Tripled in Size, New Center for Clinical Education and Research Gives UMass Boston Nursing Students Extra Edge
CCER Has Moved from Science Center to Quinn Administration Building
The College of Nursing and Health Sciences’s Center for Clinical Education and Research (CCER) has long given UMass Boston nursing students an advantage as they embark on clinicals and paid nursing jobs. With its move to the first floor of the Quinn Administration Building this semester, the CCER has gone from about 3,000 square feet to just over 10,000, with even more amenities that prepare our students for the workforce.
“The new state-of-the-art space allows us to safely educate students to care for patients,” College of Nursing and Health Sciences Dean Linda Thompson said. “It is truly a game-changer for us.”
“We’ve designed the environment to resemble a hospital environment as accurately as possible,” said UMass Boston alumna and CCER Director Rosemary Samia. “It really mirrors what they see in the clinical setting, and it familiarizes them with some of the equipment.”
Junior nursing student Faith Koroma-Coker gives us a tour of some of the CCER spaces in this video.
Sophomore nursing major Josephine Burlingame is a student nurse at St. Elizabeth’s Medical Center. She says she felt comfortable during her orientation earlier this month because the equipment was what she’d been working with at UMass Boston.
“I recognized so many things. Even if it’s just stuff on the wall, I’m like, ‘Oh, I’ve seen that before.’ Like, ‘I know what that is,’ instead of going and being like, ‘I don’t know any of this,’” Burlingame said.
When the CCER was in the Science Center, the largest room consisted of mannequins in exam beds on two walls surrounding a classroom of desks. Now there are two skills labs, north, pictured above, and south, meaning more simulations can be run at once and there are more opportunities for open labs, where students can practice a skill by themselves or with a graduate teaching assistant for 10 minutes or the full two hours. Samia says during the second week of class, more than 50 students took advantage of the open lab time. And that’s not the only benefit of the larger space.
“When we run simulations, one of the important parts is the debriefing at the end of each scenario. The students are debriefed in a private, confidential setting with a simulation educator, and that space didn’t exist in the old lab,” Samia said. “So now we have three debriefing rooms and our reach is much greater than we ever could dream of in the last place.”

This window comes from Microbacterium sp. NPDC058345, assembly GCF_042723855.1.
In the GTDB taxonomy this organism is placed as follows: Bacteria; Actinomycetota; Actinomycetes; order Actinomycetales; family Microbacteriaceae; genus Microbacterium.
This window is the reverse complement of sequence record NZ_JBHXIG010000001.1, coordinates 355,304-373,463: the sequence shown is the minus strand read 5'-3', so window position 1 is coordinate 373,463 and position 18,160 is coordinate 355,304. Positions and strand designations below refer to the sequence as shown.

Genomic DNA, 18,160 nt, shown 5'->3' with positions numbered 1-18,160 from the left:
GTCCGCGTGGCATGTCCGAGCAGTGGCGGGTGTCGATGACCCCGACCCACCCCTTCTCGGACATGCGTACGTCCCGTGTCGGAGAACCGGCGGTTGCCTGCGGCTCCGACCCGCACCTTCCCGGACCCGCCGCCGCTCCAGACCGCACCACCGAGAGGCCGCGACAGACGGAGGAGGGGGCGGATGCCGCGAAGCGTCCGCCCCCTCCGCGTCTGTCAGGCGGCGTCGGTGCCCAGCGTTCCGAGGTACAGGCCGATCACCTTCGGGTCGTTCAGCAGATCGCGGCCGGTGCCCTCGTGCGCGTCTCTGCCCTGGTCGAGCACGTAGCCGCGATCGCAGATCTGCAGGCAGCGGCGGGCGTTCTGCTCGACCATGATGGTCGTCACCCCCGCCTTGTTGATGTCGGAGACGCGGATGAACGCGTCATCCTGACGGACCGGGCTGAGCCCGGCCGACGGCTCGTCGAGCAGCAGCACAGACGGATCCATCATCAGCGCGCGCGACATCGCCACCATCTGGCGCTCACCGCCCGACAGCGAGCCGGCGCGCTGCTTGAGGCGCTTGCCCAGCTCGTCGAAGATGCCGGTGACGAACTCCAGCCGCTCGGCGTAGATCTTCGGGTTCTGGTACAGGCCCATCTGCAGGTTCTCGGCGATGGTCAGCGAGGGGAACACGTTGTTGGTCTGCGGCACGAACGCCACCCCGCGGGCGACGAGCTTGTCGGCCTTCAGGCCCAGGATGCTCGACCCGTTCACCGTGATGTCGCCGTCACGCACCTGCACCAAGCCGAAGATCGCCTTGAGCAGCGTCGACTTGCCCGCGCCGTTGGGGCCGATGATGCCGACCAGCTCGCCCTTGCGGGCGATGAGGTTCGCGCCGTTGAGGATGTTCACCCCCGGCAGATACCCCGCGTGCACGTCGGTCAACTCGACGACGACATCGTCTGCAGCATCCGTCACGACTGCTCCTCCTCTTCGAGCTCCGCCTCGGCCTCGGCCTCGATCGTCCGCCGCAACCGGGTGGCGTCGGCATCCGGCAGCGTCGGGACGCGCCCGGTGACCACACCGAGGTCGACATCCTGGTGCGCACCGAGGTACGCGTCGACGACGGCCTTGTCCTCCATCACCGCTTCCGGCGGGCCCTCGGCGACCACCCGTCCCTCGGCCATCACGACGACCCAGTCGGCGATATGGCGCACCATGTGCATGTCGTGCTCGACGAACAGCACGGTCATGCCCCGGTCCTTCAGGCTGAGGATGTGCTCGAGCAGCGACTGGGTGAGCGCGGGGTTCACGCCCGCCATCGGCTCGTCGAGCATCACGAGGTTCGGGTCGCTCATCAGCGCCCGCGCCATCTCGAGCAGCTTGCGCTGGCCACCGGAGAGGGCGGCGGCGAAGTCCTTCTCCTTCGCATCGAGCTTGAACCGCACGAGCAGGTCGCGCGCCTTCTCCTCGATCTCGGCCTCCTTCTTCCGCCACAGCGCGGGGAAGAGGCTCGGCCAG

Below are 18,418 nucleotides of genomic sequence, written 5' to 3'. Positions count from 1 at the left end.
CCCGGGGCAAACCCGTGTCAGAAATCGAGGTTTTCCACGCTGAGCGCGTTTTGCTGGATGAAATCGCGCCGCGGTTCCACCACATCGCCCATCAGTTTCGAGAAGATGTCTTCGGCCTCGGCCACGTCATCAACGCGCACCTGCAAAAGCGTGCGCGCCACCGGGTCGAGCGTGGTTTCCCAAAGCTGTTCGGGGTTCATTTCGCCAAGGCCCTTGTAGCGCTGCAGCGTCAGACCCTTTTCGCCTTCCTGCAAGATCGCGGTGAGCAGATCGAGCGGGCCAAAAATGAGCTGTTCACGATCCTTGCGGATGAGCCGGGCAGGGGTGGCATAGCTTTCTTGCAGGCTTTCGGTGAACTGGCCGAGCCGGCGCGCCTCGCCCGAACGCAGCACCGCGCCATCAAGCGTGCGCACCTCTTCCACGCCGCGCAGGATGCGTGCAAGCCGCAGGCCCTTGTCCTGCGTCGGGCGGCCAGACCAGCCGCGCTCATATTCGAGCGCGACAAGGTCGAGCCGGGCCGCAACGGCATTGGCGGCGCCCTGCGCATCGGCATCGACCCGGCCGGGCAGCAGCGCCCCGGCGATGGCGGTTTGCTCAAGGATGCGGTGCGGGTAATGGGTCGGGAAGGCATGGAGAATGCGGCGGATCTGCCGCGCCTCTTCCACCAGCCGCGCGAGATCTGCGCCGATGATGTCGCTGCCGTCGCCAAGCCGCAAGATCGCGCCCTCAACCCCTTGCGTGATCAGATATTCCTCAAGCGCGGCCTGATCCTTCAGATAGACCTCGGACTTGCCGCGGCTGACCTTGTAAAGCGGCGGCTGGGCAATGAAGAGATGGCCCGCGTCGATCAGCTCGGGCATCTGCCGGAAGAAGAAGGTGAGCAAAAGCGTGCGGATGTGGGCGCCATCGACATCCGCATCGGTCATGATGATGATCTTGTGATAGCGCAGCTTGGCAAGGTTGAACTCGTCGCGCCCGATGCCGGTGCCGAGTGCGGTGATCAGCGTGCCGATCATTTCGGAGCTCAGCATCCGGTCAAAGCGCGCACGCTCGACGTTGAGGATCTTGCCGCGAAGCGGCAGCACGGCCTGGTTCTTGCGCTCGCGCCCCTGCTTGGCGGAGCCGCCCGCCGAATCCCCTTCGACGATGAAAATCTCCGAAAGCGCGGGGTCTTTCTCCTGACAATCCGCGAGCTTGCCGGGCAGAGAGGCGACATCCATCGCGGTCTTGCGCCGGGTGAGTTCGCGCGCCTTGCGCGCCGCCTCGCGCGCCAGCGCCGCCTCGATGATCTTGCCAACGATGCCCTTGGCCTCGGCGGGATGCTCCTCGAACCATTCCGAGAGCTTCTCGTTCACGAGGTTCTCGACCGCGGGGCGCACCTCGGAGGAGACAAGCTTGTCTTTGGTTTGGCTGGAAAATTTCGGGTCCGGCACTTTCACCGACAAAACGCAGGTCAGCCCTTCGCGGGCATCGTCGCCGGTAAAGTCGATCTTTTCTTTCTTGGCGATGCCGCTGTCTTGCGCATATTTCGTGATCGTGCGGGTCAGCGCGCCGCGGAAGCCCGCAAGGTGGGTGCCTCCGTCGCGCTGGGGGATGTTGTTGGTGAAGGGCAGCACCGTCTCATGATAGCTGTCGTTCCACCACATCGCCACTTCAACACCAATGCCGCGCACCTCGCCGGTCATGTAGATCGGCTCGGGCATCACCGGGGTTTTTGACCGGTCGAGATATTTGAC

As a junior, nursing student Stevie Conley has experience working in both the old and new CCER.
“The old space was very crammed. For labs, there were 20 of us crammed into one room with all the desks,” Conley said. “Now you can really spread out. … You can really home in on your skills, and learn a lot more. And then there’s a separate classroom for practice questions, reviewing, tutoring, learning a new skill, stuff like that.”
Burlingame is among those who have already taken advantage of the separate tutoring space.
“I have a lot of exams coming up in the next week, and being in big groups, it’s sometimes hard to really focus in on your skills. I made two appointments this week. Just to be one-on-one with the tutor is really helpful,” Burlingame said.
Also new – six outpatient exam rooms and the skills labs are equipped to handle standardized patients, actors portraying patients. Samia is also bringing in people from the Dorchester area to interact with students during their health assessment labs. Students will benefit from interviewing and performing physical assessments on a variety of patients.
“I’m hoping to introduce community members and our students and put them together in a learning environment – help each other understand a different perspective of the health care system,” Samia said.
“I really enjoy the space because you get more of a hospital feel, I think, of a bigger ward. It’s nice that you get windows, you have the sun in, you get to have more space for interaction, and more experiences for learning. Overall, I think it’s going to be a great experience for current and prospective nursing students,” Conley said.
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